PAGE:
Tuesday, April 17, 2012

Mitt Romney on Working Mothers

(Stay-at-Home Working Mothers, part II)

OK, I can't believe I am even doing this, but I think I am about to defend a Republican.


In my last post, I commented on Hilary Rosen's statement on Ann Romney who apparently "never worked a day in her life." Two parts of this statement got my panties in a bunch.

1) Raising kids is work. No way around it. Homemaker is a noble challenging profession worth defending.

2) It is unwise to dismiss opinion simply in response to a personal attack. Words should be judged based on their content.

Dismissing someone's opinion on economic issues because they were born privileged is like dismissing someone's opinion on birth control because they are gay, or dismissing someone's opinion of estate tax because they are poor.

Hilary Rosen ignored the content of Ann Romney’s advice to her husband (e.g., “what women really care about are economic issues”) and attributed negative traits to Ann Romney instead (e.g., she “never worked a day in her life”). Ad hominem attacks like this tend to be effective because as humans we like to believe that people are either all good or all bad. Give us one bad trait and we’ll assume you’re talking about one entirely bad apple, and we’ll forget all about her originally-reported opinion, which is that women care about the economy. A reasonable claim indeed.

That being said, the blog received many comments from readers about Mitt Romney’s statements on working mothers. Here’s what Mitt said:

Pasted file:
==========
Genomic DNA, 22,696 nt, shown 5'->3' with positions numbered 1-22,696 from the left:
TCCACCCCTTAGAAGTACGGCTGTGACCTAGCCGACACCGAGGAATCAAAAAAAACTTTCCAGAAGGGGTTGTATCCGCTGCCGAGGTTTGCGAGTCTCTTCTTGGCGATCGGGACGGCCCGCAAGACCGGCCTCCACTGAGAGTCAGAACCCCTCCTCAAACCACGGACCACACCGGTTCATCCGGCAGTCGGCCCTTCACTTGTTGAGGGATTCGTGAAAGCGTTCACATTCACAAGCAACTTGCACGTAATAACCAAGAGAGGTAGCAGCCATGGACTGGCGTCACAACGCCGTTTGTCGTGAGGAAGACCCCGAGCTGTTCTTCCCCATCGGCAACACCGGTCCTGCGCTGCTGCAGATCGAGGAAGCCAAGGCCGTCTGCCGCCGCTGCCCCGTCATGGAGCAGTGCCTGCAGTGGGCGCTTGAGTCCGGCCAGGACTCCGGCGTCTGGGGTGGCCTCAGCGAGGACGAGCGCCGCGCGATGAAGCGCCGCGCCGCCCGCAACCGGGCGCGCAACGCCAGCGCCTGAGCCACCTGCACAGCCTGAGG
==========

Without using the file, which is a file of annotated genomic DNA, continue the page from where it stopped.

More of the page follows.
“Even if you have a child two years of age, you need to go to work. And people said, 'Well that's heartless.' And I said, 'No, no, I'm willing to spend more giving day care to allow those parents to go back to work. It'll cost the state more providing that day care, but I want the individuals to have the dignity of work.”

According to a 2006 Congressional Research Service report, activities that fulfill the work requirement in this instance include training, job searching, community service, vocational educational training, and provision of child care to a participant of a community service program. It seems like this is designed to support parents to enter the workforce in an empowered way. That seems like a step towards dignity to me.

The decision of whether you should work outside the home is a difficult one, wrought with compromise. Lower, middle, and even upper middle class people need to weigh all factors and decide for themselves and their families what works best. Most of us make big sacrifices to stay at home, financially and professionally. Some people choose a career path that makes it easier for them to be available to their children. For example, teachers can be on the same schedule as their kids, or a night shift might allow more flexibility raising a family). We all compromise and sacrifice.